• Ralph

      ‘Obviously these tech giants have come under mounting pressure from the politicians’ – wrong, they’re all in it together.
      How do you think google was allowed to grow so big so fast, withOUT m$ offering any proper competition??? And m$ couldn’t even get into 2nd spot, beaten by yahoo, and is STILL pathetic?

      • Goose

        I think that’s a fair point. Their sheer size, wealth leaves them vulnerable to political threats(antitrust investigation) and blackmail. Basically these billionaire owners are have to say ‘how high?’ when the politicians say ‘jump’.

        There is loads of consolidation going on too, both in terms of ISP mergers and increasing use of CDNs.

    • Johny Conspiranoid

      That should be worse than the alleged problem they are allegedly trying to solve.

  • Tom

    Maybe you should encourage followers to use third party Twitter clients to read your posts and all the others they follow or have in lists? Personally I use Tweetbot as it syncs my unread across 3 devices but no doubt there are other and better although Twitter has been clamping down on their functionality for some years, presumably in the hope of starving them of utility.

    I just checked my account on a browser and was horrified at what it shows: none of the people I follow on the front page, then a very limited selection of the latest when I visit the home tab. Can’t comment further as I so rarely use the web browser version.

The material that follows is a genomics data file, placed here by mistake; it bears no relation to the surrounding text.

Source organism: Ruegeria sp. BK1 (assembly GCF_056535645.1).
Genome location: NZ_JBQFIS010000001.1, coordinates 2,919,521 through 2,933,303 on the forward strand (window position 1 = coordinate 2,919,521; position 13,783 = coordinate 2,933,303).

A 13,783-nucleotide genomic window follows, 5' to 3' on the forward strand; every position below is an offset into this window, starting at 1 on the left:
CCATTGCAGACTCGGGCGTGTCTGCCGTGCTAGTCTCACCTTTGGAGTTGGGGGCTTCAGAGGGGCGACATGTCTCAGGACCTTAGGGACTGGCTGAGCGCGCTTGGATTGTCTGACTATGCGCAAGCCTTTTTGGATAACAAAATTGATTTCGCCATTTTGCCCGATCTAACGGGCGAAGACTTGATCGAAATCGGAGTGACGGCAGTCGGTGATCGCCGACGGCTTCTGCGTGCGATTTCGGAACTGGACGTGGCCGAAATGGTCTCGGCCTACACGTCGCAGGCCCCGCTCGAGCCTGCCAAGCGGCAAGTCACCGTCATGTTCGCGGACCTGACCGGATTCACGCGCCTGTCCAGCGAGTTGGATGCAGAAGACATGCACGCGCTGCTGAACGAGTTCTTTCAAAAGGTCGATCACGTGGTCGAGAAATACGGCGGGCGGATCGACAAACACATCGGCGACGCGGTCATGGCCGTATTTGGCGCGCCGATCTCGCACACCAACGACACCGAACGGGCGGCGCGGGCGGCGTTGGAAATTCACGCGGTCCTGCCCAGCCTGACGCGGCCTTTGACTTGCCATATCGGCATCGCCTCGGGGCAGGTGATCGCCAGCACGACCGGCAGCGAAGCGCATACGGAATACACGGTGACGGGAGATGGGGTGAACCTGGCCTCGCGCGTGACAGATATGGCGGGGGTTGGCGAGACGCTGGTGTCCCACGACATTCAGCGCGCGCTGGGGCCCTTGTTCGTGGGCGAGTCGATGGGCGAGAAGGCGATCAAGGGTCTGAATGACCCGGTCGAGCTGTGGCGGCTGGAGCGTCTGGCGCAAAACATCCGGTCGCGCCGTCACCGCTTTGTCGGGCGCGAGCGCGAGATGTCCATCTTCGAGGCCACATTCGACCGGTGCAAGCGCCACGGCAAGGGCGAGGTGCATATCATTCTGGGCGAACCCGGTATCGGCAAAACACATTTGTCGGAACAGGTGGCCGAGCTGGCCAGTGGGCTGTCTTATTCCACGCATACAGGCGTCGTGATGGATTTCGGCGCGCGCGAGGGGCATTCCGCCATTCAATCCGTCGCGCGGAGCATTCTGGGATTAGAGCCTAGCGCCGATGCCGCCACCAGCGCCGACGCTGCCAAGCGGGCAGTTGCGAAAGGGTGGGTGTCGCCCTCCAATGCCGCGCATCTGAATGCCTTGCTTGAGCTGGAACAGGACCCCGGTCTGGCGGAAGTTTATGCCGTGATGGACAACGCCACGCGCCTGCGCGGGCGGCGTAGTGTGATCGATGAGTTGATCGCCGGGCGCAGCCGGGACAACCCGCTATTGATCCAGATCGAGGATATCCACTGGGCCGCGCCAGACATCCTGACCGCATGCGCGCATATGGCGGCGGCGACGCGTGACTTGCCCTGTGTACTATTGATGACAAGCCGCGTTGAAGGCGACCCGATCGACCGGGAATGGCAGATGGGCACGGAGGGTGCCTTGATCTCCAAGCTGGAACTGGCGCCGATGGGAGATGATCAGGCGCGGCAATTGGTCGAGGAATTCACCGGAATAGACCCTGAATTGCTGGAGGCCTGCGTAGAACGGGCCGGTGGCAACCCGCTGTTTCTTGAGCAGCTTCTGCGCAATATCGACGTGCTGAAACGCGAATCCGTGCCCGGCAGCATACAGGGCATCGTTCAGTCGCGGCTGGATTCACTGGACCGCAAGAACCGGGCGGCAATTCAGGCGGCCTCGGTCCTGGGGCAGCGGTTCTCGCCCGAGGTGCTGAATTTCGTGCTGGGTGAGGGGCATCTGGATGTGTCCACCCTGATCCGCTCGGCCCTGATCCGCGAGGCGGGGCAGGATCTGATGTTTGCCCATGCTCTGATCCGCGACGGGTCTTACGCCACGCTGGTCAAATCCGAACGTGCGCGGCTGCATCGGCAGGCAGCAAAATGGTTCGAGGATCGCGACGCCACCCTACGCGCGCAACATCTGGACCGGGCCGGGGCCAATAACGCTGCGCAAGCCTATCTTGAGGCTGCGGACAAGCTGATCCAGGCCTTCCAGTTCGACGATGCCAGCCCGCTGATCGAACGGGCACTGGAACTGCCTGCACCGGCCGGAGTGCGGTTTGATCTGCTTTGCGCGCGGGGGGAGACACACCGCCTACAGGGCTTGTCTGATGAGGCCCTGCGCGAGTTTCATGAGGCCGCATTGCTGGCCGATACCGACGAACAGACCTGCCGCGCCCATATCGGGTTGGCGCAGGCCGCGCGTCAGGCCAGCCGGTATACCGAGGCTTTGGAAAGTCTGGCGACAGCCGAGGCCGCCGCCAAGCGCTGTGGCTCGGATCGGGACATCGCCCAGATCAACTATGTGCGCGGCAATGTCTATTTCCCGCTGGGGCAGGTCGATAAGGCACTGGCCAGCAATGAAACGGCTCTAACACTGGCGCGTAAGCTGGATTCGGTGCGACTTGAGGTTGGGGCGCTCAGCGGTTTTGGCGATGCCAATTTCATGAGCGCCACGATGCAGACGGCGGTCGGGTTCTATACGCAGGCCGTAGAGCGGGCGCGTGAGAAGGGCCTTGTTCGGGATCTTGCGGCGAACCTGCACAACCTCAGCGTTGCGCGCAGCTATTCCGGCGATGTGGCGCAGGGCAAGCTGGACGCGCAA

• Shatnersrug

    Google is an absolute joke, if you remove the overtMy political And just want to search for say, some articles or blogs on woodworking you are now confronted with several pages of adverts for equipment or crappy made in china wood products.

    Google used to be an incredible search engine, one that could plough the depths of the internet. Now it’s a search engine for yellow pages, I’ve actually found myself using yandex for searches, it pulls far more interesting stuff up and doesn’t censor news that questions the western narrative

    Don’t worry Craig I check you every day!

    • Yr Hen Gof

      I have to agree and indeed everybody I’ve discussed it with says the same thing: “Google is an absolute joke”.
      It is indeed Yellow Pages for 2020 and not very good Yellow Pages at that. When I might be interested in buying a product they often send me to sites on the pretense that a company might sell what I’m looking for, only to find that either they did once but don’t now, they’re out of stock, or the page is no longer available. I get most of my leads from specific interest groups that I’m a registered member of.

  • David

    I use RSS feed reader to flag up new content on this site. Saves me checking every day. Just off to check my Twitter feed…

  • marcel

    That censorship is why I left FB. Posts I saw on my smartphone were disappeared on my PC and vice-versa.